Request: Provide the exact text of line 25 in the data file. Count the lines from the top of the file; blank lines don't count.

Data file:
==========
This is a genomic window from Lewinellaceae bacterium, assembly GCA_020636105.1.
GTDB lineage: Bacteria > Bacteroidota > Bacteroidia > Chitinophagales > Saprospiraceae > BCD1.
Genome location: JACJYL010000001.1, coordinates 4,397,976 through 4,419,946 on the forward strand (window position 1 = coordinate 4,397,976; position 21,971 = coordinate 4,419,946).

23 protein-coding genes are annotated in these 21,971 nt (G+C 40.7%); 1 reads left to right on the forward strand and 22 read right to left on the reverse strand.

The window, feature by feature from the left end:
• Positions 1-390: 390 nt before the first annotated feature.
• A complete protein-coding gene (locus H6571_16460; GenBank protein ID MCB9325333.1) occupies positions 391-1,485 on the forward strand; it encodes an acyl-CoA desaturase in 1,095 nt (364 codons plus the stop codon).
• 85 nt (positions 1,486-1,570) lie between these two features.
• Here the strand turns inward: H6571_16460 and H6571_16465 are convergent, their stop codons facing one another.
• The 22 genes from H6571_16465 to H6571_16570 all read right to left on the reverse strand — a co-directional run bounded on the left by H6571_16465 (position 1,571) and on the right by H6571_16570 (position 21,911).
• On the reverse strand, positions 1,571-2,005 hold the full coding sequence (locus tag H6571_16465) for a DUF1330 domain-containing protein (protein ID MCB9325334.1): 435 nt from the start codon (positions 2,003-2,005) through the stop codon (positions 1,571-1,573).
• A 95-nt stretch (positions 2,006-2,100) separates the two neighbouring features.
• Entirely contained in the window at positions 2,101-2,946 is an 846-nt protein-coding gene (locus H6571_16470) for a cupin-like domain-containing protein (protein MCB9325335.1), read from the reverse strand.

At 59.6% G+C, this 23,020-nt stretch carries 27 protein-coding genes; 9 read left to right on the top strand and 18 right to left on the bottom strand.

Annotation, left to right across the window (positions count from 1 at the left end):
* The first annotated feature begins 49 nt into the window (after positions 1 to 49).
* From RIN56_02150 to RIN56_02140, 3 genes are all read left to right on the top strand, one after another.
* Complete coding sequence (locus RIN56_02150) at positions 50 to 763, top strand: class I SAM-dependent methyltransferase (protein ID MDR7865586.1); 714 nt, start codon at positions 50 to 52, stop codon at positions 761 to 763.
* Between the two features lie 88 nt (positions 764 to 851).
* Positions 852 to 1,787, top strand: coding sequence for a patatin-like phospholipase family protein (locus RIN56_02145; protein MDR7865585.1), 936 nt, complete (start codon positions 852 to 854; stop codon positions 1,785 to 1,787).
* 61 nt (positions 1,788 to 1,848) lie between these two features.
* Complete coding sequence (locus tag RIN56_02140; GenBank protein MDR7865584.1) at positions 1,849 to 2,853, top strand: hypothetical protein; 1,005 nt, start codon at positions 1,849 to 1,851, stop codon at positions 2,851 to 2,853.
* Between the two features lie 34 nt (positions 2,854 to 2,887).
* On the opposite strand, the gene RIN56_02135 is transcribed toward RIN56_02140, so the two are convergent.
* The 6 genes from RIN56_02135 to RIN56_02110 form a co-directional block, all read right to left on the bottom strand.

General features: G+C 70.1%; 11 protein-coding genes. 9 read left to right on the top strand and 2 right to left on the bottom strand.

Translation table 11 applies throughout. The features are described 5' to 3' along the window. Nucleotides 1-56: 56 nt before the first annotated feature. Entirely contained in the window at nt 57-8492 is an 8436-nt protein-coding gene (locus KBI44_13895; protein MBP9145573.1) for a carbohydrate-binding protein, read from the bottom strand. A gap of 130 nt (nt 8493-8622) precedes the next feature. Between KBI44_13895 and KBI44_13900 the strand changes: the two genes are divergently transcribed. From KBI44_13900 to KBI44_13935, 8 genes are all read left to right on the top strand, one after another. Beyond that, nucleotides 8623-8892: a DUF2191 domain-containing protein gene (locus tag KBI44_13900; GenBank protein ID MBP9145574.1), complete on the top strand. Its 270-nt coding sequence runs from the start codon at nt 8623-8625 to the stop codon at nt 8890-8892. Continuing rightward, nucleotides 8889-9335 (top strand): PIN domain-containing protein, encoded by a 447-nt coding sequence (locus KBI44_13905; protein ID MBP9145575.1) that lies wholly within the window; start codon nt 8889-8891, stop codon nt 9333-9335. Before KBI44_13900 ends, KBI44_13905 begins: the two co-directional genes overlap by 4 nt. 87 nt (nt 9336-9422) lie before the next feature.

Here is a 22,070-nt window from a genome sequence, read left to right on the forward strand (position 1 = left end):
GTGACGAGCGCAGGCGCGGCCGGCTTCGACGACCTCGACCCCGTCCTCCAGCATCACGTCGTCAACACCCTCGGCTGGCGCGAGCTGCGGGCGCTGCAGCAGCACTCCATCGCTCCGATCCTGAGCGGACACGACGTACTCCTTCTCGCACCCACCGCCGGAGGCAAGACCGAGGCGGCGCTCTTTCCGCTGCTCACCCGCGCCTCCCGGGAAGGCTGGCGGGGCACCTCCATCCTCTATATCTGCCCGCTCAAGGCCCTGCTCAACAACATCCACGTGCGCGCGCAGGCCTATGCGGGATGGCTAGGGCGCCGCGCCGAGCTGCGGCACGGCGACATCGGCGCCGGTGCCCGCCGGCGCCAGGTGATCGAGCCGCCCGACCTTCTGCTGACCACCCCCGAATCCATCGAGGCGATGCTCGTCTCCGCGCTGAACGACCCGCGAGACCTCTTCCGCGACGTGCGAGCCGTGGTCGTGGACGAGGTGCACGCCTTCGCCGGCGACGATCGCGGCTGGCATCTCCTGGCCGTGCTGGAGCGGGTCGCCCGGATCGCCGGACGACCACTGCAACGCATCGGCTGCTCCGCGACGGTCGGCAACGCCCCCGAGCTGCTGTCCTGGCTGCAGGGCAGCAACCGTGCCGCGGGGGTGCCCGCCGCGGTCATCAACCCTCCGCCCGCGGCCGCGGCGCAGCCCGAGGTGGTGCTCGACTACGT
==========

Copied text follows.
* The 6 genes from RIN56_02135 to RIN56_02110 form a co-directional block, all read right to left on the bottom strand.